Acid attack survivors, says Singapore-based author Damyanti Biswas, are not defined by their trauma, but instead the spirit with which they have reclaimed their lives and place in society

C to I: You are an Indian Diaspora crime writer based in Singapore. Smoggy, smoky Delhi is like a character in your highly acclaimed book. You take the reader to its upscale neighbourhoods and malls, slums and bungalows. How did you manage to get the details of Delhi’s sights, sounds and smells so right?

Damyanti Biswas: I’ve lived in Delhi for many years, working in its slums, and more upscale locales. It has changed since then, but not in ways I cannot recognise. I’ve been going back often to volunteer and meet friends, and that has kept me in touch and given me perspective. While writing the final drafts of the novel one winter, I also went back and stayed there in order to conduct intensive and extensive research– be it in the police stations, the slums, the roads, the eateries, the hospitals. I drove around the city, sat on its footpaths and its eateries, and visited each of the locations to ensure that the scenes were true to life at the time.

C to I: 'Low crime doesn’t mean there’s no crime' was a popular Singapore police slogan. How is it to stay in a relatively low-crime society such as Singapore for a crime thriller storyteller, given that you portrayed the underbelly of Delhi so well?

Damyanti Biswas: As a woman, living in Singapore is a delight because of how safe it is. The contrast made it easier for me to see how a woman is reduced to a second-class citizen in a city like Delhi—never able to seamlessly occupy the public spaces with the same ease as a man. In Singapore, I can dress for comfort and walk out alone to pick up an ice-cream late at night, go to a food-court or park and sit by myself to write without raising eyebrows, take a 3 am cab to the airport or talk without hesitation to just about anybody–all without worrying about my safety. If and when I leave Singapore, that’s the aspect I’ll miss the most. I may not ever have the conviction to set a thriller in Singapore (though life has taught me to never say never).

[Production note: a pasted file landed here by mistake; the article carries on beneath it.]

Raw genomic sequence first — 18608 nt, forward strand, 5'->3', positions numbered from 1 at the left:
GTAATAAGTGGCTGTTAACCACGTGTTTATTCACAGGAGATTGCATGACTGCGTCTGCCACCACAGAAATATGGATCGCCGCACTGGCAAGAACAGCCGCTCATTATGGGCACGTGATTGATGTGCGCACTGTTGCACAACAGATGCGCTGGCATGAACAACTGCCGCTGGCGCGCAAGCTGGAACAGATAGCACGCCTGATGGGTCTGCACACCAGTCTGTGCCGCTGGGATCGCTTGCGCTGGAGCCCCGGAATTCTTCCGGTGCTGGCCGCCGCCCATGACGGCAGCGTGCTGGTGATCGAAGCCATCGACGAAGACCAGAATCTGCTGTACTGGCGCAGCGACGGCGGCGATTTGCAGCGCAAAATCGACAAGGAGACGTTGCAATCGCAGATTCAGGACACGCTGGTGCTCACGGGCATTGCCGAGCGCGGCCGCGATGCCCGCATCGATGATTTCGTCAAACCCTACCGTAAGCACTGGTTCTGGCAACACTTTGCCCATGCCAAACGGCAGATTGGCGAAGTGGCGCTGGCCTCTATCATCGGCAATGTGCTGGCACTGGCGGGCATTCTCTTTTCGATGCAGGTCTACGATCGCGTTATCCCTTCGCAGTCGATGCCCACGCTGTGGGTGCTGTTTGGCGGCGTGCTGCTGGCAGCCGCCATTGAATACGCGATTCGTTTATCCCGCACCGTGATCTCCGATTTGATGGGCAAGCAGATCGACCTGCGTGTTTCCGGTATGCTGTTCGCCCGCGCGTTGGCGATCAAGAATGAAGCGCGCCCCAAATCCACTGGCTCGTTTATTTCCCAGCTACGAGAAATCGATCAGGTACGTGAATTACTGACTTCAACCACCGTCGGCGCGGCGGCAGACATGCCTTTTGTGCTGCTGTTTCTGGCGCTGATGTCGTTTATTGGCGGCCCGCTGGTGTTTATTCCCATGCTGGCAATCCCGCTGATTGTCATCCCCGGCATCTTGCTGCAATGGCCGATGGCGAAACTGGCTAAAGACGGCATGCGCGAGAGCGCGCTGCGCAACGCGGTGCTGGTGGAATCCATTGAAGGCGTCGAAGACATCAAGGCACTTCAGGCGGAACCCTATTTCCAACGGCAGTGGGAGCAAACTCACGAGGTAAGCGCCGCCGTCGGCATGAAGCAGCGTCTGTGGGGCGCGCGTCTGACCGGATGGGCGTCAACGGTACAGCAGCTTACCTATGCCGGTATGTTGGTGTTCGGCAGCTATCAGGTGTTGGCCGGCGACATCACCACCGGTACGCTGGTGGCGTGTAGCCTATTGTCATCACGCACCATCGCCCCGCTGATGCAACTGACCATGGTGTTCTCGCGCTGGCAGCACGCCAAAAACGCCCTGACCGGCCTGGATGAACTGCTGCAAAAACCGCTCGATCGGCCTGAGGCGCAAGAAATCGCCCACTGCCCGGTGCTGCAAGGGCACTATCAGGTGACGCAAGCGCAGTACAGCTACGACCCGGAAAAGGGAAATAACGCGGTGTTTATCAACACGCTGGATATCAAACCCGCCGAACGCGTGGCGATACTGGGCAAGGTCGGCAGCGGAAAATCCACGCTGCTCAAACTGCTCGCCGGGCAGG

C to I: In movie parlance, you have etched out your peripheral characters as strongly as the lead cast in the novel. As a debut novelist, how tough was to strike that fine balance?

Damyanti Biswas: As an author, my role is to respect both my characters and my readers. My characters have agency and free will, which, funny as it sounds, is the only way to write a plausible, cohesive story. I must respect each character enough, be it a protagonist or a supporting cast, to understand and acknowledge their desires and their journeys. When a reader invests money, and more importantly, time, in reading You Beneath our Skin, I must value them enough to give them plausible, deeply realised characters and a well-woven story. That’s the reason the supporting cast of You Beneath Your Skin has received from me the same attention as its leads.

C to I: You’ve worked with acid attack survivors in real life. How much did it help in weaving their story into your narrative or empathise with them?

Damyanti Biswas: It would be an exaggeration to say I’ve worked with them—I wish to do so much more. The survivors have shared their stories with me over the years, and their brave and often moving accounts of their ordeal has helped me create a believable experience for the reader. At the outset, it was hard to interact with them because of my own inherent biases and fears, but they have taught me to treat them as who they are beyond their suffering. They are not defined by their trauma, but instead the spirit with which they have reclaimed their lives and place in society. My hope one day is for one or more of the survivors to write their own books in order to tell their own stories.